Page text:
Arctic areas are inhabited approximately by four million people according to the AHDR (Arctic Human Development Report) definition of the Arctic. The settlement area is divided between eight Arctic countries; Canada, United States, Russia, Finland, Sweden, Norway, Iceland and Denmark. The circumpolar region is extremely sparsely populated. Using more broad definition, according to the University of the Arctic Atlas, there are approximately 13.1 million people living in the area of the circumpolar North, see the map of population centres in the circumpolar Arctic.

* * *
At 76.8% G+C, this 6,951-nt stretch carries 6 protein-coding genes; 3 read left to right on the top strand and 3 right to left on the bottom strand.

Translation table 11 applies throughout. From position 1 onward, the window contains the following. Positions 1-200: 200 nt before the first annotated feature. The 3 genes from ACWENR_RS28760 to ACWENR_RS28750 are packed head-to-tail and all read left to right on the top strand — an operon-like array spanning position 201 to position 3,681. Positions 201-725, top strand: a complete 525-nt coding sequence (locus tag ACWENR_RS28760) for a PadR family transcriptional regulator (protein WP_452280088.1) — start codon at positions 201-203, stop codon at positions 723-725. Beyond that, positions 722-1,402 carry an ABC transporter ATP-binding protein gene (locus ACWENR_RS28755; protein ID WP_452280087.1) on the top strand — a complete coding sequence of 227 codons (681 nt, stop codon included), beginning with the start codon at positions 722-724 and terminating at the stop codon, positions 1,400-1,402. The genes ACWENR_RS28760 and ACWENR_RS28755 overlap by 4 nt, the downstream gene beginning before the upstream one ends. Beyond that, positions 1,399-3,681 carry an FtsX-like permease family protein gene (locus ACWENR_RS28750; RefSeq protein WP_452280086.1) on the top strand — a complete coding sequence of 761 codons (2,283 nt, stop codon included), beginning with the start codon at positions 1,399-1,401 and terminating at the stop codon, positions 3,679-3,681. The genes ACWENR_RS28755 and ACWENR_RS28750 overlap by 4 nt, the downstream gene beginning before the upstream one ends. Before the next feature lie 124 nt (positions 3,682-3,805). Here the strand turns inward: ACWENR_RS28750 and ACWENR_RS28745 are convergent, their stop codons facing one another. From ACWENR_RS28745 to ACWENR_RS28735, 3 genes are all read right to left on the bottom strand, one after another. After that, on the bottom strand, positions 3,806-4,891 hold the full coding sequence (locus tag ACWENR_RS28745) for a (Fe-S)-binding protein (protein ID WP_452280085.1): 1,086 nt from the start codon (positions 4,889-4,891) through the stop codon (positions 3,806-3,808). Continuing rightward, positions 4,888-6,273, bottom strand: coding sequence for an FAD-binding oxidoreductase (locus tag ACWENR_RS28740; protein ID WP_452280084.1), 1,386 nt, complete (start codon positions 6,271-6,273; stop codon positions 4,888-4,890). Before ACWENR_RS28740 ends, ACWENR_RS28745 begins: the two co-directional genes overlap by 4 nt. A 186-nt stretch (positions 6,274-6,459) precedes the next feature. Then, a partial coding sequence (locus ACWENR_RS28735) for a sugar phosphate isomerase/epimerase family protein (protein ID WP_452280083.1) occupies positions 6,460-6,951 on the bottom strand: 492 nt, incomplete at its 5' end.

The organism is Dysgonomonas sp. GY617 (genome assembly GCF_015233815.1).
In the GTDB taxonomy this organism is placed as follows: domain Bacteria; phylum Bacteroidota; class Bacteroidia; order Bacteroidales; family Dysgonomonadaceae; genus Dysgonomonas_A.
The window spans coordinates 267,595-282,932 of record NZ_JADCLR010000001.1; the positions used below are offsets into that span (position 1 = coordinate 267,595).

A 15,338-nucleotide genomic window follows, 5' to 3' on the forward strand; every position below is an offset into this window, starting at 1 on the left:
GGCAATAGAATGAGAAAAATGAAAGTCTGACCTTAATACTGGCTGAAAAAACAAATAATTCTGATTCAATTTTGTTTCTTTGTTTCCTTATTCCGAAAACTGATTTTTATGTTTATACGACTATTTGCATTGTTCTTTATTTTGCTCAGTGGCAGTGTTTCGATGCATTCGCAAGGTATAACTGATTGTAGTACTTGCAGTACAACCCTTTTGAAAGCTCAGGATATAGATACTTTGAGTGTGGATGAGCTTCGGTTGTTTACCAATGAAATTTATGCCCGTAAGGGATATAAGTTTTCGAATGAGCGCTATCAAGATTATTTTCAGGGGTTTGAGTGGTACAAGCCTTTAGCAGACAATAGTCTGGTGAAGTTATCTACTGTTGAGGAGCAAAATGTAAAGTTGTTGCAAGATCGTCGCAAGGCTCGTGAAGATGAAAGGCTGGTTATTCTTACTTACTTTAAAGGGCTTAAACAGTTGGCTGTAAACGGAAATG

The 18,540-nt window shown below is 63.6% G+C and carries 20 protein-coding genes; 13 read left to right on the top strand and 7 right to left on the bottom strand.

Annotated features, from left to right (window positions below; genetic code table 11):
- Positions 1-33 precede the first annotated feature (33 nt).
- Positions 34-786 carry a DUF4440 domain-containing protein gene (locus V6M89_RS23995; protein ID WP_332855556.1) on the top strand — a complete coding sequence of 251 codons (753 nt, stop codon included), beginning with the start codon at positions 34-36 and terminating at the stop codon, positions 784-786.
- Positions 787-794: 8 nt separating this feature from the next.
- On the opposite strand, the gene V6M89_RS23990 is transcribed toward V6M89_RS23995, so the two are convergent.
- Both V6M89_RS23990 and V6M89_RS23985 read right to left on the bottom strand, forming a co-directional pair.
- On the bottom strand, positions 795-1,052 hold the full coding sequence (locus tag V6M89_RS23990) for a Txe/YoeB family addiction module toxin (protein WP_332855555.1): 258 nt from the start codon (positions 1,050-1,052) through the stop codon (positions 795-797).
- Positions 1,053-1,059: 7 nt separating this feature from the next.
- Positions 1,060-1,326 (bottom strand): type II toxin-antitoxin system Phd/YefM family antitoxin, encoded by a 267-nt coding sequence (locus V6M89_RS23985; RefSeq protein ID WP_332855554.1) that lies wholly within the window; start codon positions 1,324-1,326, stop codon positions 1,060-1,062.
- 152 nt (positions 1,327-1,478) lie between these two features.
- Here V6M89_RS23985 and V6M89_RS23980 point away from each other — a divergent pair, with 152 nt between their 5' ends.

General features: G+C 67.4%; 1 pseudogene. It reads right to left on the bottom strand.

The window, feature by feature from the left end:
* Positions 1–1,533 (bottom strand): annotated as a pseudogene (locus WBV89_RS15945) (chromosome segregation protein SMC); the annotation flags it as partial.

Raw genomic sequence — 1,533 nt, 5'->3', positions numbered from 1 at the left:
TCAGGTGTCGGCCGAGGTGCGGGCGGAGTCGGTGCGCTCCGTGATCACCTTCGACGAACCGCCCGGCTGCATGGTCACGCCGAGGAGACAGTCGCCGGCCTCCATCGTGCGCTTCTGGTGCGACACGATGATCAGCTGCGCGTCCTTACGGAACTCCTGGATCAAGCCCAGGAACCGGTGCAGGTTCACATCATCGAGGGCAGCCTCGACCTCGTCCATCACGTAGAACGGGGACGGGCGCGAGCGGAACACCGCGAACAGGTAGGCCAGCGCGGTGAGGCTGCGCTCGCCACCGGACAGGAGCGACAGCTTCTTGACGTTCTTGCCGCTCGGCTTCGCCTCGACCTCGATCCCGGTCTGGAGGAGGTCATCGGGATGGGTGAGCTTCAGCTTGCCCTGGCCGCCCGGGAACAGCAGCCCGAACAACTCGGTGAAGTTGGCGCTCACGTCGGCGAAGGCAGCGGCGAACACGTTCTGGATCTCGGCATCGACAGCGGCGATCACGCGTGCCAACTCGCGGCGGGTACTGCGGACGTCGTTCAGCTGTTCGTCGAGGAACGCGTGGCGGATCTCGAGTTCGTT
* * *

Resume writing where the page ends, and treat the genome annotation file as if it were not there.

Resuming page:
During the 1950s and 1960s, the number of Arctic people started to grow rapidly because of improved health care for indigenous populations and the discovery of vast natural resources located in North which led to a large influx of immigrants. Recently population growth in the Arctic has slowed down in general and in some cases (e.g. Russian North) the total population has been even declining. It is estimated that two thirds of the total population lives in relatively large settlements. The settlement of the indigenous peoples living in circumpolar countries is characterized by small, widely scattered communities.